5 Questions with Salil Sadanandan, President for Kohler (K&B), South Asia, Middle East and Sub Saharan Africa
SEP 1, 2020 | By Anamika Butalia
Since joining Kohler in 2012 as managing director for the company’s operations in India and Sub Saharan Africa, Salil Sadanandan’s role has grown in leaps and bounds. He currently serves as President for the company’s Kitchen and Bath verticals and overlooks operations in South Asia, Middle East and Sub Saharan Africa. In a freewheeling chat, the honcho touches upon a number of topics—from the launch of the Vive faucet and its inspiration, his favourite bath ware products, his learnings during the lockdown and what he misses the most. Excerpts
Despite the lockdown, Kohler India launched a new faucet…
Yes, the Vive faucet, which I think is aptly named, don’t you agree? A long life, in the middle of a pandemic. Although that wasn’t the intended brief, it is an ideal launch signalling the celebration of life during these times. The faucet is adapted from the graceful, penché movement in ballet, and has universal appeal.
What I’m proudest of is that it is one of the foremost products that’s made in India—crafted by our inhouse design studio, which was set up in 2017, and engineered and manufactured at our facilities in the country. While the faucet is intended for domestic markets and priced affordably, we have received a positive response globally.
Is this one of your favourites from Kohler’s repertoire?
Yes, it’s got a quintessentially feminine form and, not to sound cliched, but it adds a new dimension to bathrooms. The way it’s designed is that any neighbourhood plumber can replace existing faucets and upgrade to Vive. I admit this one is personal because I’ve been involved in it. But there are others such as the incredible Marrakesh sink. It is one of our oldest and highest selling, artist edition products even now. It takes you back to architecture, culture and old Moorish art—I doubt there is anybody who is going to look at it and say they don’t like that.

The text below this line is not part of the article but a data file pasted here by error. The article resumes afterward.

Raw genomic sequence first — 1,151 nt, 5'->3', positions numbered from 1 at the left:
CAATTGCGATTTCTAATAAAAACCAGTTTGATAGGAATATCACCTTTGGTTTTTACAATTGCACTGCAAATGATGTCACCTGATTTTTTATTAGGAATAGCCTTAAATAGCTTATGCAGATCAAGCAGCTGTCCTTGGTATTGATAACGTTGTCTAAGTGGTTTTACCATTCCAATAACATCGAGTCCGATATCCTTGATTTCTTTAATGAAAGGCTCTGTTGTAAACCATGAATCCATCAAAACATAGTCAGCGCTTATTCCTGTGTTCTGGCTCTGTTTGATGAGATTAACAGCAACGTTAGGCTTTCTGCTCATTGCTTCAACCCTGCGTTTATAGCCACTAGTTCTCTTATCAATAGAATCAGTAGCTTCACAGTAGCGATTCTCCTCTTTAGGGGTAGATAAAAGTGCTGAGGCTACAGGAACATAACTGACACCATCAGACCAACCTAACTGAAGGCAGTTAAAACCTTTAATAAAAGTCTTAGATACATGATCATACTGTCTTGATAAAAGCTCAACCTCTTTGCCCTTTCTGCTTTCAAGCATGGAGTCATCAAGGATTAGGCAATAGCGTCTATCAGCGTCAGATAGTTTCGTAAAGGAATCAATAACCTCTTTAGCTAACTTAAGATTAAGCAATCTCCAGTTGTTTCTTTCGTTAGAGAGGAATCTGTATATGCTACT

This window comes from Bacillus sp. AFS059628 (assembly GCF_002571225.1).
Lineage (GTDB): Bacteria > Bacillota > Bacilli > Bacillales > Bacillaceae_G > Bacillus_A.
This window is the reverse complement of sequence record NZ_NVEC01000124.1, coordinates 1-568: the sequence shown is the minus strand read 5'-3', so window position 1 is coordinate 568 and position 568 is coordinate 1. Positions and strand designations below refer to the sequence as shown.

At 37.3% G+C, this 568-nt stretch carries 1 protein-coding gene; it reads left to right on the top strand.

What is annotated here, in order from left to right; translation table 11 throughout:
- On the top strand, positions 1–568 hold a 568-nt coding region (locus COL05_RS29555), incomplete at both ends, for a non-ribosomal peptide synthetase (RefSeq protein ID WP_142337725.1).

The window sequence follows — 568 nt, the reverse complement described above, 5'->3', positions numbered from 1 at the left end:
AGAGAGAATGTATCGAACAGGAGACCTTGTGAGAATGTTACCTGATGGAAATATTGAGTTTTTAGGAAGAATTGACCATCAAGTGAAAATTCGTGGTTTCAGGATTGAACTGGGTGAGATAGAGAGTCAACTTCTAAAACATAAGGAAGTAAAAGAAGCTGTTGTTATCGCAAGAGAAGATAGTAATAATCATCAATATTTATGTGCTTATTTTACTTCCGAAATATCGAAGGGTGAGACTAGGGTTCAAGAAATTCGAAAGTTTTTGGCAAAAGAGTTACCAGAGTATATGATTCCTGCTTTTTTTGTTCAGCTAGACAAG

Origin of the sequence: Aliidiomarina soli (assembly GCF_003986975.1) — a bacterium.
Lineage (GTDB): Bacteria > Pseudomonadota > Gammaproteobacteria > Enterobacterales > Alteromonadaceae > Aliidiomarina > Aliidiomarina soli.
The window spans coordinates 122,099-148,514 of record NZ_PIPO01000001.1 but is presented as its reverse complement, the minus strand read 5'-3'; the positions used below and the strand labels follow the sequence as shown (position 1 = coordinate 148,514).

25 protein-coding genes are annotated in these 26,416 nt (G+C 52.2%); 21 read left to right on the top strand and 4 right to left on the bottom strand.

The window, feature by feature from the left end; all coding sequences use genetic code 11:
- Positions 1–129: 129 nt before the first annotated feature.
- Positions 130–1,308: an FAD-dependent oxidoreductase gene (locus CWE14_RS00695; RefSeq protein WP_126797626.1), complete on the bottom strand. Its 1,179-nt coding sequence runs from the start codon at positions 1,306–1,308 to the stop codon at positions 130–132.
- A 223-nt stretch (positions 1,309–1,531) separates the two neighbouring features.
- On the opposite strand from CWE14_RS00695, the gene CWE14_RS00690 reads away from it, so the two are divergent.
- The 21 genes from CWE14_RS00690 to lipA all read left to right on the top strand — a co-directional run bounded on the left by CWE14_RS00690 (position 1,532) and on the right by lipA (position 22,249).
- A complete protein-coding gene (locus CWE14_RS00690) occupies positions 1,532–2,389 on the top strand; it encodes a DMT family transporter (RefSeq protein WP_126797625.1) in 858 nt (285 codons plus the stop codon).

I also really like the Artifacts series, whose design language is very classical and transports you to the 1900s. It is beautifully crafted with modern industrial engineering. When it comes to modern, while I’m not a bathtub guy at all but Sok offers an infinity pool-like experience.
From the Colours by Kohler India Palette, I’d pick the Peacock Blue and Henna. The possibilities seem endless and both the hues are quintessentially Indian. I’d choose the Veil range for myself. Its intelligent WC is inspired by the Cape Town Stadium. It’s uncanny how well they’ve adapted the shape of the football arena to that of the product.
A pressing need of the hour is water conservation… What’s your take on it?
I believe this has been the need of the hour for many years now—look what happened in Cape Town or the drought in California. We actually use the catchphrase ‘sacrifice without compromise’ when it comes to design. The fundamental thought driving our technology and design teams is to use less water but offer the same experience. Take, for example, our Catalyst showers that infuse air to help users save almost one third of the water they’d otherwise utilise. Our WCs too use 40 percent less water than conventional ones in the market.
How do you think areas that see high footfall, like airports, hospitals, etc, can adapt…
This is an area that we’ve intuitively been in for a while but now we’ve hit the sweet spot. We have a range of sensor-based products that fulfil two purposes—eliminate germs and use less water. It also seems that one of the changes we’ll see is that architects and designers will likely design commercial spaces differently.
You’re known to spend 200 days annually away from your home base. What have the last few months been like?
Okay, full disclosure. The first month of lockdown, I must tell you I was relieved. But now, I’ve been looking at airplanes take off from Delhi airport (which is very close to our office) longingly. I never thought I’d say this but I’m raring to go. A vacation would be preferable though (laughs) to Sri Lanka. A place that’s green, teeming with wildlife and hopefully cooler than the city. On the work front, I’ve realised I’m not a big fan of WFH. Having said that, I think my team has inspired me with their level of efficiency. And my biggest learning has been to not take anything for granted in life.